Brit Bennett on the Opposite Sides of the Color Line

Brit Bennett discusses her latest book, The Vanishing Half, with Simran Hans at the Guardian. The novel, which was an instant bestseller and quickly optioned by HBO, follows twin sisters who decide to live on opposite sides of the color line, one as a white woman and one as a Black woman. “I think there’s a larger social context into which the book entered the world,” Bennett says. “It explores racial identity at a time when people are really eager to read and engage with conversations about that, which is true all around the world as you see with these protests in all these countries.”

Bonus Links from Our Archive:—Thinking Another Person’s Thoughts: The Millions Interviews Brit BennettA Year in Reading: Brit BennettPressing Closer: On Brit Bennett’s ‘The Mothers’

Colson Whitehead on Making Eccentric Ideas Plausible

Two-time Pulitzer-winner Colson Whitehead spoke to Hillel Italie at AP News about his latest book, The Nickel Boys, his quarantine routine, and his childhood reading habits. “I wanted to write from a very early age, just from reading Marvel Comics and Stephen King, and Arthur C. Clarke and Ray Bradbury,” Whitehead says. “I consumed fantastic fiction and loved how you could make possible whatever weird idea you had in your head. Your taking your eccentric ideas and trying to convince the reader that they’re plausible.”

A Longtime Pen Pal Meets Emily Dickinson

Author Thomas Wentworth Higginson was pen pals with poet Emily Dickinson for eight years before the two finally met face-to-face. For the Atlantic, Martha Ackman describes when the two finally met and how Higginson saw a different side to the poet. “Higginson’s visit would be no ordinary call for Dickinson—not that she received many guests.” Ackman writes. “Her great literary productivity of the Civil War years had tapered off. She had stopped collecting her poems in stitched booklets—fascicles—and new poems remained unbound on loose sheets. Nearly 40 years old, she was more patient, less insistent, and more forgiving of perceived slights from those close to her. Although others around her were busy with their own lives, she did not feel as forsaken as she once had. Dickinson’s sense of self made the difference.”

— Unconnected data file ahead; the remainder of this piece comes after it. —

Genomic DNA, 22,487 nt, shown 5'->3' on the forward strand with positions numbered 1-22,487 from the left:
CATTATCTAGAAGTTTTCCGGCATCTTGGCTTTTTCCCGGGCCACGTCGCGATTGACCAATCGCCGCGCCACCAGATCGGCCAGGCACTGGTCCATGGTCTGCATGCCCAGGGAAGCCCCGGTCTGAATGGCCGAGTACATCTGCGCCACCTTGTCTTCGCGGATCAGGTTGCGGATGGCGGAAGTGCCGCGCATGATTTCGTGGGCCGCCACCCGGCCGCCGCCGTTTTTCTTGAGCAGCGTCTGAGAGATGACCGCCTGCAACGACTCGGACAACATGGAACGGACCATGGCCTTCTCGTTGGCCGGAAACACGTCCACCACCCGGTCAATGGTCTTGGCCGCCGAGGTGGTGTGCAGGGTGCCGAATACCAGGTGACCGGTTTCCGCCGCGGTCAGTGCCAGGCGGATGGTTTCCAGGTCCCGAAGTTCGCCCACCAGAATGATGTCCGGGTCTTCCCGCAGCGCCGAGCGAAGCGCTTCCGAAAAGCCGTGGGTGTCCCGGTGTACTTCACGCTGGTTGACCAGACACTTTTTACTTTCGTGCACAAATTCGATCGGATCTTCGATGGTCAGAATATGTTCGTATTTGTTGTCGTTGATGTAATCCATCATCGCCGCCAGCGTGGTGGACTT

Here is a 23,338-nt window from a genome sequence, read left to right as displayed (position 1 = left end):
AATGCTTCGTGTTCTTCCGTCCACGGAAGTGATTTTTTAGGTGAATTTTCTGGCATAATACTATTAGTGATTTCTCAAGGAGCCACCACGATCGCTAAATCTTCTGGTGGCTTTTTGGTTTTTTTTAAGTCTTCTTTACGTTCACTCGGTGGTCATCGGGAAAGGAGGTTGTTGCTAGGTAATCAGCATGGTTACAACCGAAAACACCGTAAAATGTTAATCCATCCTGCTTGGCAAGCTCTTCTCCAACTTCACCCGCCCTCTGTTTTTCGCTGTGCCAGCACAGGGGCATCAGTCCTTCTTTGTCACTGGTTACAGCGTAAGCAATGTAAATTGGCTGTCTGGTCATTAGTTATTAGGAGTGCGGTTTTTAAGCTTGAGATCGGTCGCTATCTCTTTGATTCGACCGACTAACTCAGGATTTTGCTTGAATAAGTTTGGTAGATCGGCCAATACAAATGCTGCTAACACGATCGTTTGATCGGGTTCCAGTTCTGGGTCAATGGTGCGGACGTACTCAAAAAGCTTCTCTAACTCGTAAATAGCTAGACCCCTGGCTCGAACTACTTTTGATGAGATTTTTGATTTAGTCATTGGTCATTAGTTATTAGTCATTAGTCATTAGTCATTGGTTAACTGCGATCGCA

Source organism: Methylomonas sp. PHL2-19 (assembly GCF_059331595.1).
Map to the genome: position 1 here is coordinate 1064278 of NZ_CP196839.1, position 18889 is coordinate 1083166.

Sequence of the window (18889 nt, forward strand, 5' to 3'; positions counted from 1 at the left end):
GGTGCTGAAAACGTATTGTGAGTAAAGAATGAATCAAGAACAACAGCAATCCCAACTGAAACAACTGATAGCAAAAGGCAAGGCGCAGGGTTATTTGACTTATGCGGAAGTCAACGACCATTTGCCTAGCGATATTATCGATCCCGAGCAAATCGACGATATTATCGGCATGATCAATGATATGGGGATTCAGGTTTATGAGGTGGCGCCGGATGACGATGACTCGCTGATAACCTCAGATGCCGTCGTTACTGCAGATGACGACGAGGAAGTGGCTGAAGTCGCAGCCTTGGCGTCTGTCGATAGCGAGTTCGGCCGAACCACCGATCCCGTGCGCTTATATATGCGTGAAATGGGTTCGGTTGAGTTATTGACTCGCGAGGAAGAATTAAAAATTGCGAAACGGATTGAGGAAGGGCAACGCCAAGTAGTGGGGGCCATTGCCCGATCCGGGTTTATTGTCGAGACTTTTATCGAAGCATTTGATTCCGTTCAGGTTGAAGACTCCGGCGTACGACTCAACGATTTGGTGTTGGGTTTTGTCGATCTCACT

Image source: Amherst College Archives

James McBride on How the Writing Chooses You

James McBride discusses his latest book, Deacon King Kong, with Sam Sanders at NPR, as well as the the importance of writing without regard for other people’s expectations. “I don’t think you can write books if you worry about what people think and what they’re going to say,” McBride says. “You know, the craft of putting together a story with a kind of complicated matter that is involved in story structure, you know, in a 300- or 350-page book, it’s too complicated to worry about whether someone’s going to say this […] You have a purpose to do something. You don’t choose writing. Writing chooses you.”

Alexander Chee on a Life in Restaurants

As restaurants make tentative steps towards re-opening amidst a pandemic, The New York Times asked writers such as Sloane Crosley, Samantha Irby, and more to reflect on some of their most memorable restaurant experiences. Alexander Chee remembers his time as a waiter, particularly when he (almost) met his favorite childhood author. “Working in a restaurant in this part of New York is like starring in a film about yourself where the extras are all stars,” Chee writes. “I waited on Diane Sawyer, Connie Chung, Barbara Walters, Greg Louganis and Conan O’Brien, among others. One electrifying night, as I picked up the signed check from the table, I saw the name Madeleine L’Engle—the author of a favorite childhood novel—and looked up, but she was already gone, whisking herself across the street to the opera, and universes beyond.”

Image credit: Riyadh Al Balushi

Susan Choi on Her Quarantine Reading Schedule

Susan Choi spoke to Brad Listi about the writer’s responsibility to read, over at Lit Hub, and how she’s had more time to read during this time of quarantine and dread and confusion. “There’s been a lot of peace in this quarantine,” Choi says. “Just time to read a book. It’s ridiculous, but I constantly puzzle over the problem of when to read. As writers, it’s important to read, and I can never figure out when that’s supposed to happen.”

Image credit: Larry D. Moore

Jericho Brown and Carmen Maria Machado on the Meaning of Pride

For The New York Times, authors Jericho Brown and Carmen Maria Machado examine their personal relationships to Pride, 50 years after the first Pride March. “When I think of Pride and its marches,” Brown says. “I think of my younger self overwhelmed by those crowds at that parade almost 20 years ago. Indeed, the earliest Pride celebrations I attended looked more like Mardi Gras parades than the civil rights marches I was raised to revere.” Meanwhile, Machado reflects, “Pride should not be a smug acknowledgment of a job well done, or a job that’s done at all. If you understand the work to be over, you are mistaken.”

Image credit: Ben Tavener

Hanif Abdurraqib on the Generous Music of Protest Chants

On GEN, poet and author Hanif Abdurraqib reflects on the empowering sounds of protest chants and the ways it gives purpose to movements. “The protest chant is generous music: It can pull someone to exactly where they need to be, even when they don’t always know if they have the energy to make it there. One weekend before this one, when the police rolled their SWAT tanks into the streets and tried to shout down the masses over their loudspeakers, it was the people united who drowned them out. A better, sweeter sound swallowing a wave of horrible noise.”

Image credit: Hanif Abdurraqib